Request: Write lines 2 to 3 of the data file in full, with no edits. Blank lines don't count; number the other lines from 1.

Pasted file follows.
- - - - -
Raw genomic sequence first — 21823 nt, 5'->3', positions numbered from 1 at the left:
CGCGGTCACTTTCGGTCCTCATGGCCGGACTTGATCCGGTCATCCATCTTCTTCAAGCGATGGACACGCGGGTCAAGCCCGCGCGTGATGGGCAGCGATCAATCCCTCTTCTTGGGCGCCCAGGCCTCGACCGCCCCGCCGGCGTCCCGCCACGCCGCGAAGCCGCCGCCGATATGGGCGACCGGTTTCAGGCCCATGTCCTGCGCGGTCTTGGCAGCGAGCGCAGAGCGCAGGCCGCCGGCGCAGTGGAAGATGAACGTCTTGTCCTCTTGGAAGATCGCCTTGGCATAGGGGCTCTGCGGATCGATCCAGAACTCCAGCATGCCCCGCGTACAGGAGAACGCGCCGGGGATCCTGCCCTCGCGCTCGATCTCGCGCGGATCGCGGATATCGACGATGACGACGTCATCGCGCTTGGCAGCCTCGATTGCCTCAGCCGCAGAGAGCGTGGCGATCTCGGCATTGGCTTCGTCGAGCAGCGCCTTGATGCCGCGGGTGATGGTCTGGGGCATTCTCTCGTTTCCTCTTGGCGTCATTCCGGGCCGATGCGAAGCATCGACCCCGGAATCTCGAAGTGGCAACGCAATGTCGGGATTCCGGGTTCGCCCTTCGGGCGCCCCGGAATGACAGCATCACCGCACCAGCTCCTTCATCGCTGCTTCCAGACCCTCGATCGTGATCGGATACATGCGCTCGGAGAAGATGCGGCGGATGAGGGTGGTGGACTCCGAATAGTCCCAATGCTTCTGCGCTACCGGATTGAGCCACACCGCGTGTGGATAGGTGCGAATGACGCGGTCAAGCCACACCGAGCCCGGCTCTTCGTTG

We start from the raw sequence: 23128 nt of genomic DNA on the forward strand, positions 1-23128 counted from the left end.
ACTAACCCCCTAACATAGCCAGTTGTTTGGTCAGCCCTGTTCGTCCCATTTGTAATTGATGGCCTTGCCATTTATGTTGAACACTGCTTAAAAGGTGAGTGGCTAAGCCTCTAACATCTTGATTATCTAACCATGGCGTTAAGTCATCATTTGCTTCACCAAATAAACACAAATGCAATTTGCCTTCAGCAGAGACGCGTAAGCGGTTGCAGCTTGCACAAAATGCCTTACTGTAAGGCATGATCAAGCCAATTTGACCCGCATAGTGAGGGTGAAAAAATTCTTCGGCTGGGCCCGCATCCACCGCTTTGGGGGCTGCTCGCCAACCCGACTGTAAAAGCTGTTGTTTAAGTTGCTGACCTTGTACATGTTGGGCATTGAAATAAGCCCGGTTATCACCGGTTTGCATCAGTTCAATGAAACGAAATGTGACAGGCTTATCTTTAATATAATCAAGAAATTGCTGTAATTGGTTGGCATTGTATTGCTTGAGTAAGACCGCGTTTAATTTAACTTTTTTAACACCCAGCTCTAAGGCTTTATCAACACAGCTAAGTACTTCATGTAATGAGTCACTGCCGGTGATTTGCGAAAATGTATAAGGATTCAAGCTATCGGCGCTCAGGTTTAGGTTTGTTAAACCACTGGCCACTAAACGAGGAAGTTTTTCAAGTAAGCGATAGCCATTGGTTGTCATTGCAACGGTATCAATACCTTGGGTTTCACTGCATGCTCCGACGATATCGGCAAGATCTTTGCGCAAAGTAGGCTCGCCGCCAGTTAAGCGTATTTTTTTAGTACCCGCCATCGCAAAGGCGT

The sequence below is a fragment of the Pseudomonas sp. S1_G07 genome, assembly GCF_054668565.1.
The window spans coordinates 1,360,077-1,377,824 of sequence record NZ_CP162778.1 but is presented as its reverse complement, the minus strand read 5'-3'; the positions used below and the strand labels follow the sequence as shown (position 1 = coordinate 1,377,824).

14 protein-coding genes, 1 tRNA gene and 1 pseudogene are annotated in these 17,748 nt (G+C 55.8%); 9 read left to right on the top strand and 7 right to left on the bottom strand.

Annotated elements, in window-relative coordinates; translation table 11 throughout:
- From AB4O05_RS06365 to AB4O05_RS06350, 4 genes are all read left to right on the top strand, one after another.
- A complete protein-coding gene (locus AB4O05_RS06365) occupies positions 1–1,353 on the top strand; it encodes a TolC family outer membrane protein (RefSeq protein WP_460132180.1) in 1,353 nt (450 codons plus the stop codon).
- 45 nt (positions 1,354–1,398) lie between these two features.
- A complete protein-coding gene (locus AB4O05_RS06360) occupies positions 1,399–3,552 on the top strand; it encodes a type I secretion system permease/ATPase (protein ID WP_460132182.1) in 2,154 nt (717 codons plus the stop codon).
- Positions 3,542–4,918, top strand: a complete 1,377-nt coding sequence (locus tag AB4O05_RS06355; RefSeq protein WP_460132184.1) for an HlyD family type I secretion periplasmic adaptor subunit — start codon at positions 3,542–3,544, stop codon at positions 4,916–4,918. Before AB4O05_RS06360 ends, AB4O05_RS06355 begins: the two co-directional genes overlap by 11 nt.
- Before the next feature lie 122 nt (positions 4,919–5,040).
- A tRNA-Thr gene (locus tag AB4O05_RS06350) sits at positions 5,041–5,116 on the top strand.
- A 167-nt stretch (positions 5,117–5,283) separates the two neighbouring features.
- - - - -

CGCGGTCACTTTCGGTCCTCATGGCCGGACTTGATCCGGTCATCCATCTTCTTCAAGCGATGGACACGCGGGTCAAGCCCGCGCGTGATGGGCAGCGATCAATCCCTCTTCTTGGGCGCCCAGGCCTCGACCGCCCCGCCGGCGTCCCGCCACGCCGCGAAGCCGCCGCCGATATGGGCGACCGGTTTCAGGCCCATGTCCTGCGCGGTCTTGGCAGCGAGCGCAGAGCGCAGGCCGCCGGCGCAGTGGAAGATGAACGTCTTGTCCTCTTGGAAGATCGCCTTGGCATAGGGGCTCTGCGGATCGATCCAGAACTCCAGCATGCCCCGCGTACAGGAGAACGCGCCGGGGATCCTGCCCTCGCGCTCGATCTCGCGCGGATCGCGGATATCGACGATGACGACGTCATCGCGCTTGGCAGCCTCGATTGCCTCAGCCGCAGAGAGCGTGGCGATCTCGGCATTGGCTTCGTCGAGCAGCGCCTTGATGCCGCGGGTGATGGTCTGGGGCATTCTCTCGTTTCCTCTTGGCGTCATTCCGGGCCGATGCGAAGCATCGACCCCGGAATCTCGAAGTGGCAACGCAATGTCGGGATTCCGGGTTCGCCCTTCGGGCGCCCCGGAATGACAGCATCACCGCACCAGCTCCTTCATCGCTGCTTCCAGACCCTCGATCGTGATCGGATACATGCGCTCGGAGAAGATGCGGCGGATGAGGGTGGTGGACTCCGAATAGTCCCAATGCTTCTGCGCTACCGGATTGAGCCACACCGCGTGTGGATAGGTGCGAATGACGCGGTCAAGCCACACCGAGCCCGGCTCTTCGTTG

We start from the raw sequence: 23128 nt of genomic DNA on the forward strand, positions 1-23128 counted from the left end.